Everyone should have the ability to access secure employment. Unfortunately, people with criminal records face barriers to this in the form of prejudice, stigma and discrimination. Through our work supporting individuals, challenging employers and working with regulatory bodies, we want to see a future where every employer sees the person first – not their past.
Almost 12 million people in the UK have a criminal record and there is very little protection for people trying to move on positively with their lives. 75% of application forms ask about criminal records and 50% of employers admit to discriminating against applicants who disclose.
The Rehabilitation of Offenders Act 1974 (ROA) enables most convictions can become ‘spent’ and therefore non-disclosable for most purposes. However employers continue to ask about spent convictions – either because they are unsure of the complex disclosure rules, or because there is nothing to stop them doing so. The ROA provides no penalty for using spent criminal records without authority. Standard and enhanced DBS checks, legally permitted for sensitive roles and occupations, disclose spent criminal records and there is evidence that unlawful use of these checks is used to discriminate against applicants with spent convictions.
People with old and irrelevant criminal records are often discouraged from applying for jobs. However, employers cannot afford to ignore the diverse talent of people with criminal records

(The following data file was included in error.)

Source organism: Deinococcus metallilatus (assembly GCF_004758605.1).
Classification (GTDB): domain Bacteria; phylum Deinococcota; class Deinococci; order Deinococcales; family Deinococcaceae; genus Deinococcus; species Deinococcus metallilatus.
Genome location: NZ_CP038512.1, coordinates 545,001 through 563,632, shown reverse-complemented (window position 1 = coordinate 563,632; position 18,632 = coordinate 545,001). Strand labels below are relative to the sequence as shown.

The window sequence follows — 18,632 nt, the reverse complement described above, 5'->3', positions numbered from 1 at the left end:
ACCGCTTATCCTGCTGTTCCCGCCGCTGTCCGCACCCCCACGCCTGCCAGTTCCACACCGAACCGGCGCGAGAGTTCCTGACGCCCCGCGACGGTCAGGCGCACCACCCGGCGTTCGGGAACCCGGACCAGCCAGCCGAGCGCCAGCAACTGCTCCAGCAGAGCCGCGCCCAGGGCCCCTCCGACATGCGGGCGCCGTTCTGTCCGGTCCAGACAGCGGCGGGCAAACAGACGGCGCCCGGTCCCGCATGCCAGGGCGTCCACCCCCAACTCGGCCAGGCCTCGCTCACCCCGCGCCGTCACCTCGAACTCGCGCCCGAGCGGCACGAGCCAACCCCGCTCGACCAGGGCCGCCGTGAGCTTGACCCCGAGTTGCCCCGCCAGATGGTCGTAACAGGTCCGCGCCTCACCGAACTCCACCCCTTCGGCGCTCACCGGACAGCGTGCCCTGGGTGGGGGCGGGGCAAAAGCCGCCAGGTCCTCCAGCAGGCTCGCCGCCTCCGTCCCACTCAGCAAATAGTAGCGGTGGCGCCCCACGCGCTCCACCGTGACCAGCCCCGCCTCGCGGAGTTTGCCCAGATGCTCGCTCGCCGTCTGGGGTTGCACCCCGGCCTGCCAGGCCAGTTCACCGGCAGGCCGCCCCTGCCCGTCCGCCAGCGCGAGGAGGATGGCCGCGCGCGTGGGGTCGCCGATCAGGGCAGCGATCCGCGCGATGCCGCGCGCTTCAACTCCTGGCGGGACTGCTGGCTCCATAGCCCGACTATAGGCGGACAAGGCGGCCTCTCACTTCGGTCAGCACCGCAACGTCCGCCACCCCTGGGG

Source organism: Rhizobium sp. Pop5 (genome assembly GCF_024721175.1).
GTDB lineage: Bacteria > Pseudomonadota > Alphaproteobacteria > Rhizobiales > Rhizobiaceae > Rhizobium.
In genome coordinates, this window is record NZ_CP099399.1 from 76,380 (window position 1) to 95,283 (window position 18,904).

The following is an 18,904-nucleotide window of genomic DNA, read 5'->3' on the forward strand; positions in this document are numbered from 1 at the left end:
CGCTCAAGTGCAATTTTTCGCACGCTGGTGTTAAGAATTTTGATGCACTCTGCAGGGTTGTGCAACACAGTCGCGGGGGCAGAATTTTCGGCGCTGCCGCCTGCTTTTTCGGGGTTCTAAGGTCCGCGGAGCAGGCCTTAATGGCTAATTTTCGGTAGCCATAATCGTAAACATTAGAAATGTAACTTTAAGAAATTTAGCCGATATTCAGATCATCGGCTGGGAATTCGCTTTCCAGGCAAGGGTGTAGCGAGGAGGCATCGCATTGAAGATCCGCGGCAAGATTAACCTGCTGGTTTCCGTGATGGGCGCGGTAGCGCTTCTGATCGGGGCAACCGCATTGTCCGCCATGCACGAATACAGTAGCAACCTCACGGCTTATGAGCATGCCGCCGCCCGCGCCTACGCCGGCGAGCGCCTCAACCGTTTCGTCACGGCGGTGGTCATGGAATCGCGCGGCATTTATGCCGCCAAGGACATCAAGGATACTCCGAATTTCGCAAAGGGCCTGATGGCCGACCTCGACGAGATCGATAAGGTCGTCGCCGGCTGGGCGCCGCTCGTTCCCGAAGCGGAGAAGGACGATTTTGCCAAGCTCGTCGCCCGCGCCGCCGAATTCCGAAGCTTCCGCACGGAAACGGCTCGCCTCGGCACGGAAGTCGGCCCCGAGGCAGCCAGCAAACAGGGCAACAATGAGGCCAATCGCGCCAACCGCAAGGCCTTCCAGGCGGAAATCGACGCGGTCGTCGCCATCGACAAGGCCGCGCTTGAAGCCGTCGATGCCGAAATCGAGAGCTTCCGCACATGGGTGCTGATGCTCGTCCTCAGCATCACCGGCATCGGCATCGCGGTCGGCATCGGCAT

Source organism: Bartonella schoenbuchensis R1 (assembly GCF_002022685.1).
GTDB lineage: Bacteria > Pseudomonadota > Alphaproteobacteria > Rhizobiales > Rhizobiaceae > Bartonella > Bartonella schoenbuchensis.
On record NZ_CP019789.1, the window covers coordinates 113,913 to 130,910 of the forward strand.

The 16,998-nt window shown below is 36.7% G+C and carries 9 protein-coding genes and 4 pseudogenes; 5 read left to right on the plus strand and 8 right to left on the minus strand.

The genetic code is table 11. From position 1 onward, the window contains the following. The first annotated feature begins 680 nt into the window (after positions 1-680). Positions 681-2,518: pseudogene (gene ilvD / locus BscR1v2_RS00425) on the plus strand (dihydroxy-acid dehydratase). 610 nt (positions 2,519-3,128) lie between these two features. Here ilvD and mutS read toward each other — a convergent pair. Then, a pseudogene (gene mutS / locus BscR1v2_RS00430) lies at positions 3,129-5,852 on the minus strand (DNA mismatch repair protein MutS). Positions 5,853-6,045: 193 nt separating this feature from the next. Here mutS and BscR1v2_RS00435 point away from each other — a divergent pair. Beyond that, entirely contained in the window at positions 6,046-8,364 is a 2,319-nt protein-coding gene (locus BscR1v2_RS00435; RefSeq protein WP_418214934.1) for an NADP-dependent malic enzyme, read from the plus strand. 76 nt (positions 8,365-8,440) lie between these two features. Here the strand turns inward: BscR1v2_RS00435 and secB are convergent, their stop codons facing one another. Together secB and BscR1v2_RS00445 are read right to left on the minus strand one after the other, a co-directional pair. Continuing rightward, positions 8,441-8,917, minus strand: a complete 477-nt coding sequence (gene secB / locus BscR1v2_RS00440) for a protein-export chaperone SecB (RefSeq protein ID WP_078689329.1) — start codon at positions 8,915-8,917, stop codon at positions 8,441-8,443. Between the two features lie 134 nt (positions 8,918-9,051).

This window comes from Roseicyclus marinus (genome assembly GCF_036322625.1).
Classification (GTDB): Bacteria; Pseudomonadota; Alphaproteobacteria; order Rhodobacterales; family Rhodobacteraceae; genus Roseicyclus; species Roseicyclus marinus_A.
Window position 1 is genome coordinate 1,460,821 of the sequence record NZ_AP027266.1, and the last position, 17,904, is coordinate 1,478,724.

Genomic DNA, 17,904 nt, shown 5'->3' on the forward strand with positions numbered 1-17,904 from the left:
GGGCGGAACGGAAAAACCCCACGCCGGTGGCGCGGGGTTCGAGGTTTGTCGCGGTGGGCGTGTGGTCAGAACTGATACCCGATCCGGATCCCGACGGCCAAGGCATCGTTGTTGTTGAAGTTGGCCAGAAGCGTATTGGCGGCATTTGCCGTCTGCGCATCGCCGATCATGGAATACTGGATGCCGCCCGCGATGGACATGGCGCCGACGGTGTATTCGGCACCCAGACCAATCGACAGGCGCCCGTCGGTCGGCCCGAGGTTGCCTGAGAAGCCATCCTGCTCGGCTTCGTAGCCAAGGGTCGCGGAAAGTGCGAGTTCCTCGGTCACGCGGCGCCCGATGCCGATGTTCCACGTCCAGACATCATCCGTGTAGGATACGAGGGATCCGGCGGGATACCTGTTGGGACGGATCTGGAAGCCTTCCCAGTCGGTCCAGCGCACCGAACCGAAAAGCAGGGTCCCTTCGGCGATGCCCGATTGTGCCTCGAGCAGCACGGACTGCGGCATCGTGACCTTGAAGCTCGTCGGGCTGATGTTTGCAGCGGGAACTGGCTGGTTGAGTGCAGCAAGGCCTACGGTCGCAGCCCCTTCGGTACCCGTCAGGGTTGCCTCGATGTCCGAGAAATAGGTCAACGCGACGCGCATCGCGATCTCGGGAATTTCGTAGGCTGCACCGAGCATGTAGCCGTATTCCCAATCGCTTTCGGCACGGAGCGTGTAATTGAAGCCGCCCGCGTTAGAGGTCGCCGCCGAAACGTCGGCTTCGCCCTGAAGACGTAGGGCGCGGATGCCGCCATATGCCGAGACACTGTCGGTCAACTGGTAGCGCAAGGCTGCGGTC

What needs to change
- Employers include people with criminal records as part of diversity and inclusion initiatives.
- Employers that use criminal record information improve their policies and practices so that they are fairer and more inclusive.
- Government has innovative policies to increase recruitment of people with criminal records.
- People with convictions are not discouraged from applying for jobs due to their criminal record.
What we’re doing
Phases 1 and 2 of our fair access to employment work was funded by the Esmée Fairbairn Foundation, enabling us to challenge the discrimination faced by people with convictions in getting employment and support progressive employers in developing fairer polices and practices. We aim for long-term change in employer attitudes and practices by;
- Promoting ‘fair chance recruitment’ policies, an approach which originates from the United States and which has ‘Ban the Box’ at the heart of changes in the recruitment practice of employers.
- Improving the policies and practices of employers by:
- Working positively and proactively with larger employers, engaging at senior levels
- Developing a range of practical information and resources for employers to use to help them to recruit people with criminal records.